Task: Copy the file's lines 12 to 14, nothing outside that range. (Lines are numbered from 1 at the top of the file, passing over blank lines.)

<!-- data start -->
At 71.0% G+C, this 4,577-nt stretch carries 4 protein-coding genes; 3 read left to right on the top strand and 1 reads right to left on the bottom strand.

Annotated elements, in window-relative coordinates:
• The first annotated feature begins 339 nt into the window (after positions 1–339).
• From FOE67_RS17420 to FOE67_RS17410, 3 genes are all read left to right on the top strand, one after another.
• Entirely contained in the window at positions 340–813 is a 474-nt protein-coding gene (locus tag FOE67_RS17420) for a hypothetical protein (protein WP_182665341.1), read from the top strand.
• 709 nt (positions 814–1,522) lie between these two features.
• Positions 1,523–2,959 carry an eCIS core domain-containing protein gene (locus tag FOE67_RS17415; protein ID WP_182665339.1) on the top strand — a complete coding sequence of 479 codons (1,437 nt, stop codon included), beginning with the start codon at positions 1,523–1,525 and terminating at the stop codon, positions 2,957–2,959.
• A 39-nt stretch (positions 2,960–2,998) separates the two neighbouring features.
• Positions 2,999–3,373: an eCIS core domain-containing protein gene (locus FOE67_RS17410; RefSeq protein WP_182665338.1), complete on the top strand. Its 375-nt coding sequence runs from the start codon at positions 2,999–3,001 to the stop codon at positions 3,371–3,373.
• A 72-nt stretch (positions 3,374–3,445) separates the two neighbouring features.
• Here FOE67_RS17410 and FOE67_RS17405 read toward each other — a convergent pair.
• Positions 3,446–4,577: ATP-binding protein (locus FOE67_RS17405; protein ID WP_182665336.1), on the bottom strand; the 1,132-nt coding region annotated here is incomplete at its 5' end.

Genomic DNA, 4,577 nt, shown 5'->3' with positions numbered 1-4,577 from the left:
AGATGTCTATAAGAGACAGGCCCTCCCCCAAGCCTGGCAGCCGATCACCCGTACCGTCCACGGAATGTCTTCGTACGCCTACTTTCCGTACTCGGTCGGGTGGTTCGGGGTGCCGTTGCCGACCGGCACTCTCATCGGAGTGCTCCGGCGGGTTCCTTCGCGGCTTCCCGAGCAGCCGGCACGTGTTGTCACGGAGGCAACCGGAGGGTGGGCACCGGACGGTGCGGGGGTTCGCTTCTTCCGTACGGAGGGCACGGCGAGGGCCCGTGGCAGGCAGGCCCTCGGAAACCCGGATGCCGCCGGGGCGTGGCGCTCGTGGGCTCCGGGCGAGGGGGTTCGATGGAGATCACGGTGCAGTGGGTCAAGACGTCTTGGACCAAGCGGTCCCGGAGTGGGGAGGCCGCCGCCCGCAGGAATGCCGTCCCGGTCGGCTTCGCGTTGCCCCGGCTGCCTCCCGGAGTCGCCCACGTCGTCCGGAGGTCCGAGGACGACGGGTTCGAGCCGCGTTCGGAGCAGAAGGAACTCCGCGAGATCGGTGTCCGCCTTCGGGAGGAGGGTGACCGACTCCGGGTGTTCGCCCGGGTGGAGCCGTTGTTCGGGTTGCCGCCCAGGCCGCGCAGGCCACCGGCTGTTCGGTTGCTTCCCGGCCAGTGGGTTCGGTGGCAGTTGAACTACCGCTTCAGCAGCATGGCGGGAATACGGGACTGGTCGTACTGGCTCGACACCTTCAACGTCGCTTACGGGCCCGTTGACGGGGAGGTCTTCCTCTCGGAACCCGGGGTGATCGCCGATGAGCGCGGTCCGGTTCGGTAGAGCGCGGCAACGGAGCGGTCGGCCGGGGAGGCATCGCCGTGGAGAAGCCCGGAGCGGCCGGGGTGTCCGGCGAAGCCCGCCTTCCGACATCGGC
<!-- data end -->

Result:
• Positions 3,446–4,577: ATP-binding protein (locus FOE67_RS17405; protein ID WP_182665336.1), on the bottom strand; the 1,132-nt coding region annotated here is incomplete at its 5' end.

Genomic DNA, 4,577 nt, shown 5'->3' with positions numbered 1-4,577 from the left:
AGATGTCTATAAGAGACAGGCCCTCCCCCAAGCCTGGCAGCCGATCACCCGTACCGTCCACGGAATGTCTTCGTACGCCTACTTTCCGTACTCGGTCGGGTGGTTCGGGGTGCCGTTGCCGACCGGCACTCTCATCGGAGTGCTCCGGCGGGTTCCTTCGCGGCTTCCCGAGCAGCCGGCACGTGTTGTCACGGAGGCAACCGGAGGGTGGGCACCGGACGGTGCGGGGGTTCGCTTCTTCCGTACGGAGGGCACGGCGAGGGCCCGTGGCAGGCAGGCCCTCGGAAACCCGGATGCCGCCGGGGCGTGGCGCTCGTGGGCTCCGGGCGAGGGGGTTCGATGGAGATCACGGTGCAGTGGGTCAAGACGTCTTGGACCAAGCGGTCCCGGAGTGGGGAGGCCGCCGCCCGCAGGAATGCCGTCCCGGTCGGCTTCGCGTTGCCCCGGCTGCCTCCCGGAGTCGCCCACGTCGTCCGGAGGTCCGAGGACGACGGGTTCGAGCCGCGTTCGGAGCAGAAGGAACTCCGCGAGATCGGTGTCCGCCTTCGGGAGGAGGGTGACCGACTCCGGGTGTTCGCCCGGGTGGAGCCGTTGTTCGGGTTGCCGCCCAGGCCGCGCAGGCCACCGGCTGTTCGGTTGCTTCCCGGCCAGTGGGTTCGGTGGCAGTTGAACTACCGCTTCAGCAGCATGGCGGGAATACGGGACTGGTCGTACTGGCTCGACACCTTCAACGTCGCTTACGGGCCCGTTGACGGGGAGGTCTTCCTCTCGGAACCCGGGGTGATCGCCGATGAGCGCGGTCCGGTTCGGTAGAGCGCGGCAACGGAGCGGTCGGCCGGGGAGGCATCGCCGTGGAGAAGCCCGGAGCGGCCGGGGTGTCCGGCGAAGCCCGCCTTCCGACATCGGC